Unsecured Personal Loans: 7 FAQ Answered

unsecured loans

Unsecured Loans

You can fund family events like weddings, travel and vacations. Medical emergencies or home repairs can also be resolved with the help of unsecured loans.

By: Sam

Whether it is buying a new car, improving your home or consolidating your old credit card debts, taking an unsecured personal loan can be the perfect solution to all your financial problems. It can also be the source for extra cash to fulfil your immediate needs. If you are looking for such a loan there are some basic things that you need to know in order to avoid any confusions later.

1. What exactly is an unsecured personal loan?

An unsecured personal loan is given to you on the basis of your credit worthiness, earning potential, or current assets. The assets are not an important criteria as they are not considered for this type of loan. If you have a good reputation or a good credit history you have an excellent chance of getting an unsecured personal loan approved.

2. Difference with secured personal loans

Secured loans as the name signifies are backed by collateral (e.g., a house, a car). This type of loan requires you to have assets, unlike that of an unsecured loans where you do not have a collateral to back you up. Lenders prefer giving secured loans as it reduces the lender’s risk in case the borrower fails to make the payments. In that case the collateral can be sold by the lender to recover the money.

3. What are the steps involved?

You apply for an unsecured personal loan from a bank or a financial institution. There are a number of documents that you need to submit for verification of your identity and as a proof of your ability to pay back the loan. You will also need to sign a “Promissory Note” which will have the terms and conditions of the loan clearly defined. You may or may not need to get a “Guarantor” to sign the Promissory Note. This means that in case you cannot repay the loan the guarantor have to do so.

4. How does the lender receive the payments?

Though the terms and conditions of the unsecured loans vary from lender to lender the payment options are nearly the same. The lender usually gets the entire amount up front. The monthly instalment amounts are fixed along with the interest rates that you need to pay. However if you can negotiate well with your lender you can get some relaxations on repayment options.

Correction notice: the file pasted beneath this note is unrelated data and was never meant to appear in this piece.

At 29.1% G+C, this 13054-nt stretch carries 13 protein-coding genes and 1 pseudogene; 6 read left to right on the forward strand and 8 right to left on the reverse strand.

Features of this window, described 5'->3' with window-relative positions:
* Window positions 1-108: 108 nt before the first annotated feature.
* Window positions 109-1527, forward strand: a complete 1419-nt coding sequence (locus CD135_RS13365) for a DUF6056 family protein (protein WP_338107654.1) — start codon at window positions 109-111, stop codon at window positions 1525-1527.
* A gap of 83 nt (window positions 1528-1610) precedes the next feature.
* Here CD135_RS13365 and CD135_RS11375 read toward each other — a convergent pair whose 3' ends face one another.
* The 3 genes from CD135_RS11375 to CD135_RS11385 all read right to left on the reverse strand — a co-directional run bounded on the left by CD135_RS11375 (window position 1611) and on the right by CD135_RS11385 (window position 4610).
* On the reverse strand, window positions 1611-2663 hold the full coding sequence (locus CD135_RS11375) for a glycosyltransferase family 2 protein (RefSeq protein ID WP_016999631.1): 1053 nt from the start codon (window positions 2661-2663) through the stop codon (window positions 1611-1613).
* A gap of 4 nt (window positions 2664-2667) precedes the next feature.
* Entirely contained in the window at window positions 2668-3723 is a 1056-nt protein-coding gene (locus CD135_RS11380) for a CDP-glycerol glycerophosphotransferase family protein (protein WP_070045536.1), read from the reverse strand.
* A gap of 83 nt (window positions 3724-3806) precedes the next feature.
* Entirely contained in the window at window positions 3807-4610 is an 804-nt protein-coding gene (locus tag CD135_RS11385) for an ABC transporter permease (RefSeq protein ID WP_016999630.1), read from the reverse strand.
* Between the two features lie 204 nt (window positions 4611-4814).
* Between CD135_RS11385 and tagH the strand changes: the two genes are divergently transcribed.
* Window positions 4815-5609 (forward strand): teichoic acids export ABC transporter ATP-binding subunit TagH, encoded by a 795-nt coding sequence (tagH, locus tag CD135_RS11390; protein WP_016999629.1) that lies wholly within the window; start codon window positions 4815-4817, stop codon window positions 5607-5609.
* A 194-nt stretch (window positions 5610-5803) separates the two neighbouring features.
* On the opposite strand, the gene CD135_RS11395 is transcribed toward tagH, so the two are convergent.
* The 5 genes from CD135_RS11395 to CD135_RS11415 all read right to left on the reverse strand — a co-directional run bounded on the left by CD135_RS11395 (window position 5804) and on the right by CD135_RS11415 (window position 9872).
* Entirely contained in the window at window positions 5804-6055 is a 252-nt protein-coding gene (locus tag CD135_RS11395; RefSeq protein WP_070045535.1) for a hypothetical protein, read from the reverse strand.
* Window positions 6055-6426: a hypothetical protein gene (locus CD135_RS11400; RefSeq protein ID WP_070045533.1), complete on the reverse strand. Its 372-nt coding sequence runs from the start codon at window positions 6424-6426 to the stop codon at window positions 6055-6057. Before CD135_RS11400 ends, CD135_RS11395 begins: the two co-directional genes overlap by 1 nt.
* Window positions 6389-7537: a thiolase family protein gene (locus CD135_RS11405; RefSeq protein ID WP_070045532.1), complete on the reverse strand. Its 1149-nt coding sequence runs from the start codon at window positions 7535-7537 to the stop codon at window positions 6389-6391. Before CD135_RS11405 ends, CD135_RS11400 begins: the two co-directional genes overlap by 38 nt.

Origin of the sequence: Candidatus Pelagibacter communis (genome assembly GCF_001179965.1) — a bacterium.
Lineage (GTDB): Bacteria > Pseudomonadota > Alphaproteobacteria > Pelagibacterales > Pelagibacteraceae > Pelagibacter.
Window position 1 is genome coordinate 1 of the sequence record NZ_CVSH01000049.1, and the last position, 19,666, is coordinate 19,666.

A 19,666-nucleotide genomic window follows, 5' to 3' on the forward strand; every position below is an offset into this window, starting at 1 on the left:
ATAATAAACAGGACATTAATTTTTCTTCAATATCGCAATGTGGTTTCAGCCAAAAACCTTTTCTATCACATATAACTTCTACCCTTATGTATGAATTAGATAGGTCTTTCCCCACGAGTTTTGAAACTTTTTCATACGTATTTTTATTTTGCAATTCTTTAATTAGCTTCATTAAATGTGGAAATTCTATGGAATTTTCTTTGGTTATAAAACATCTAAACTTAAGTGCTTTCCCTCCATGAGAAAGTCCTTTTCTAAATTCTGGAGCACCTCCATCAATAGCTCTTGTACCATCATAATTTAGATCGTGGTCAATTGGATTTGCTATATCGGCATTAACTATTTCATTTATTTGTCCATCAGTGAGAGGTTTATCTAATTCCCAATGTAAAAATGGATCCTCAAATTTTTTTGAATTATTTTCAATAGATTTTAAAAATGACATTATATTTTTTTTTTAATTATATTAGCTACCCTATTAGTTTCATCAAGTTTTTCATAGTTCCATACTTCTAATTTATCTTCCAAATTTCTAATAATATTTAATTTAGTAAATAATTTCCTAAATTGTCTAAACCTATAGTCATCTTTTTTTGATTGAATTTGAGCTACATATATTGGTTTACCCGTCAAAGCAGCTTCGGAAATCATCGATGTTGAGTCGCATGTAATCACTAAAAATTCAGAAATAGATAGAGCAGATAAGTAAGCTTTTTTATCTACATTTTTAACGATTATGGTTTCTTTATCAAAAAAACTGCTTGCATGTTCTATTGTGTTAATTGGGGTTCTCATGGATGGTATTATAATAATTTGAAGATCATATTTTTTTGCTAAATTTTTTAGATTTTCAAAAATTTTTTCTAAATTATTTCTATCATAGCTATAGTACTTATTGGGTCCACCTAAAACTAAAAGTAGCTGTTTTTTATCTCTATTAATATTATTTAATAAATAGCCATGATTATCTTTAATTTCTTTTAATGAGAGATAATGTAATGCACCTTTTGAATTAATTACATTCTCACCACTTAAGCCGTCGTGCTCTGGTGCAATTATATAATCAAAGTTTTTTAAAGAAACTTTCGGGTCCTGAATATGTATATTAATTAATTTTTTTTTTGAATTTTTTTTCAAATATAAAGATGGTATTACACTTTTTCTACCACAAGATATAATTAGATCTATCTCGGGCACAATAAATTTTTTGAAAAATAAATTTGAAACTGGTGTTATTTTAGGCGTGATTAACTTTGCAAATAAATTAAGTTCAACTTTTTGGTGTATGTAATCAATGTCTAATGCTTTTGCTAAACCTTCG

5. Is there a penalty charge for early payments?

It actually depends on the terms and conditions defined by your lender in the agreement. However, in most cases you can pay off the balance early without facing any penalty. This will help you to resolve your debts sooner and be debt free.

6. What are the common uses for unsecured personal loans?

Unsecured personal loans can be used to resolve your financial issues. You can use them to pay off high-interest debt like credit card or loan debt. You can also use them to make a new purchase like a house or a car or to fund family events like weddings, travel, vacations, etc. If you have immediate needs such as medical emergencies or home repairs you can also resolve them with the help of unsecured loans.

7. Where can you get unsecured personal loans?

There are a variety of options from where you can get an unsecured personal loan. It can be friends, family or financial institutions. Lenders from financial institution usually have a clearly defined set of guidelines that you need to follow. These vary among credit unions, professional organizations, P2P lending financial companies and banks. Your agreement with friends and family can be more flexible. However, a written contract is highly advisable as it protects the lender and borrower.

Here are items that are considered in the negotiations:

  • * Credit-worthiness (mainly, your credit scores and credit ratings)

  • * Job history

  • * Income

  • * Personal financial assets

  • * Low debt-to-income ratio

  • * Borrower’s reputation and relationship with the lender

  • * Lender’s personal knowledge of the borrower

  • *Lending community’s knowledge of the borrower.


Photo: Robby Virus